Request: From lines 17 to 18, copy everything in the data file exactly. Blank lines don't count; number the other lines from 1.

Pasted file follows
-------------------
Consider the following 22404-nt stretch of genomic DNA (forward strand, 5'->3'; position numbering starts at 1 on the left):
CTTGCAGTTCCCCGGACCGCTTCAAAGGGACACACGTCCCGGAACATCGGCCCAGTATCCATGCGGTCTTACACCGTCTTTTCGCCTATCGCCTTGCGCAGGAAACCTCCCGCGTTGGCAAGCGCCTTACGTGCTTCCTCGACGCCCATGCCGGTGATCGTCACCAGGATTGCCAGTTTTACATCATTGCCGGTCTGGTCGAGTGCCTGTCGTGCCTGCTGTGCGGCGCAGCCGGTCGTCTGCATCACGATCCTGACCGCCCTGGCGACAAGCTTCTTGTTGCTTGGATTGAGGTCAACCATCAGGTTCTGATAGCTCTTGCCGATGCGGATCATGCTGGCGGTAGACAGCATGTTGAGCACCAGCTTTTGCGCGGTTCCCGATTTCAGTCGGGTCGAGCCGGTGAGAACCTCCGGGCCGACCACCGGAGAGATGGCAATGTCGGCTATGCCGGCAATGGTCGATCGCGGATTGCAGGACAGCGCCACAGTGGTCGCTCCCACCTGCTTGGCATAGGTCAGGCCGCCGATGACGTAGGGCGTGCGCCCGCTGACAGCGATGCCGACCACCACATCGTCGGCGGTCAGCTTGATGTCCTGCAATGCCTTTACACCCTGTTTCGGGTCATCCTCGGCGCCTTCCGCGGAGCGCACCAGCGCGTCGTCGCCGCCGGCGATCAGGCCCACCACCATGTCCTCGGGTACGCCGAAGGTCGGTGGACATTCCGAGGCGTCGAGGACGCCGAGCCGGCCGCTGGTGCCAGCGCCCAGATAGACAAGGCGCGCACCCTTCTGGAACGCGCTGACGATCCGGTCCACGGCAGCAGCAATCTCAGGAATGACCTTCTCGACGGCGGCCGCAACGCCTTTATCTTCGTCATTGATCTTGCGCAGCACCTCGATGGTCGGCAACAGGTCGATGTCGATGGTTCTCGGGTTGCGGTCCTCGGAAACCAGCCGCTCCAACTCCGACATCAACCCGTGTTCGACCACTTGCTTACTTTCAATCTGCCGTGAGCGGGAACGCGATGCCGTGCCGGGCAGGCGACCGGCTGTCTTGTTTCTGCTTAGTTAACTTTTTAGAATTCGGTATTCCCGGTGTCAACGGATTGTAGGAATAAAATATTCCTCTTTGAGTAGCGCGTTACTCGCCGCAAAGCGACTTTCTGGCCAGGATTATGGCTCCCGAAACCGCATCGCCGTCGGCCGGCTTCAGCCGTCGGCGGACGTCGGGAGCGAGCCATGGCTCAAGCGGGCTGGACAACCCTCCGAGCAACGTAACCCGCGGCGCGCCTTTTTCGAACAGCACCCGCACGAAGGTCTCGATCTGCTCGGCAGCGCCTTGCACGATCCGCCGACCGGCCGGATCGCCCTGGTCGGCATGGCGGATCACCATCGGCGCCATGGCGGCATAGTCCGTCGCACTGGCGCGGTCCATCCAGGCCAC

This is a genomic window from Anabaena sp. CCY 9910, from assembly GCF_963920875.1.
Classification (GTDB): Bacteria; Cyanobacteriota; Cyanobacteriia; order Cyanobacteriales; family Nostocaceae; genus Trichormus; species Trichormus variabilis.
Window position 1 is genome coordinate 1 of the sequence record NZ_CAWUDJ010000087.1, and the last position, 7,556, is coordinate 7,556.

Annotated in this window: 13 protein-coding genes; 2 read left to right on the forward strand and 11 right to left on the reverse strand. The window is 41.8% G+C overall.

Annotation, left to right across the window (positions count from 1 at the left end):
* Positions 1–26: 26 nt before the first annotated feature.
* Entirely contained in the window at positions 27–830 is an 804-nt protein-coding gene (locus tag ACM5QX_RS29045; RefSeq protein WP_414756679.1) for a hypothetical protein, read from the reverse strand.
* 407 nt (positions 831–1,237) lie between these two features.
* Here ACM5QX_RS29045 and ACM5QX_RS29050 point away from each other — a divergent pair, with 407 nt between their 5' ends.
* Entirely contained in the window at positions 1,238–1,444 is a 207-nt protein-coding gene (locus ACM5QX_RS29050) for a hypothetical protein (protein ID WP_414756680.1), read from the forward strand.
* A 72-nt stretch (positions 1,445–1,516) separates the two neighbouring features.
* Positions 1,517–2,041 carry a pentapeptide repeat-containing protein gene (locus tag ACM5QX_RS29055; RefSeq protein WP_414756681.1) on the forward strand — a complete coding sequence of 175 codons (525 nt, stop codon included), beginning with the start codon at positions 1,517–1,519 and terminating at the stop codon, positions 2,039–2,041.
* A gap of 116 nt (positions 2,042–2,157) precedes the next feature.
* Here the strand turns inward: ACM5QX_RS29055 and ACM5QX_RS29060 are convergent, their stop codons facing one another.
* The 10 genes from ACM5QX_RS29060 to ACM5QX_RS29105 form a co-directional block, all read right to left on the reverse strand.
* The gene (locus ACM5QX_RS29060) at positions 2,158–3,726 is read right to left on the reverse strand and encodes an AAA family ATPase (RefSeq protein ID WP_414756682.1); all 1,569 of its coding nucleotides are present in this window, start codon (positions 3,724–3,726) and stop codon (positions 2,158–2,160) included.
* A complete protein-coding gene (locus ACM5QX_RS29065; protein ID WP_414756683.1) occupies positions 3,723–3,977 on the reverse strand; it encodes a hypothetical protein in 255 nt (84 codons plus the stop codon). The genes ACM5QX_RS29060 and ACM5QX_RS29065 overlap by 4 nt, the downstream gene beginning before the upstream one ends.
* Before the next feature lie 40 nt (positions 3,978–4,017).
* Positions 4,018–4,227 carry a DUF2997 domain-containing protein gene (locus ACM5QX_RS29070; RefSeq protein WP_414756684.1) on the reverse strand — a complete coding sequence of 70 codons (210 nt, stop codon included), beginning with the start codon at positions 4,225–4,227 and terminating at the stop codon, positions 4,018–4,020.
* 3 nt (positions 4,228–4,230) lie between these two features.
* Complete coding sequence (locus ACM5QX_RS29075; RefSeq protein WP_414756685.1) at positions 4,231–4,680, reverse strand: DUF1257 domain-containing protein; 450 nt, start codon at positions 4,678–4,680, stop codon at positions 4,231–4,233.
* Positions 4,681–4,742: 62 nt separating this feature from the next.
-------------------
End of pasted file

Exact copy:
* The 10 genes from ACM5QX_RS29060 to ACM5QX_RS29105 form a co-directional block, all read right to left on the reverse strand.
* The gene (locus ACM5QX_RS29060) at positions 2,158–3,726 is read right to left on the reverse strand and encodes an AAA family ATPase (RefSeq protein ID WP_414756682.1); all 1,569 of its coding nucleotides are present in this window, start codon (positions 3,724–3,726) and stop codon (positions 2,158–2,160) included.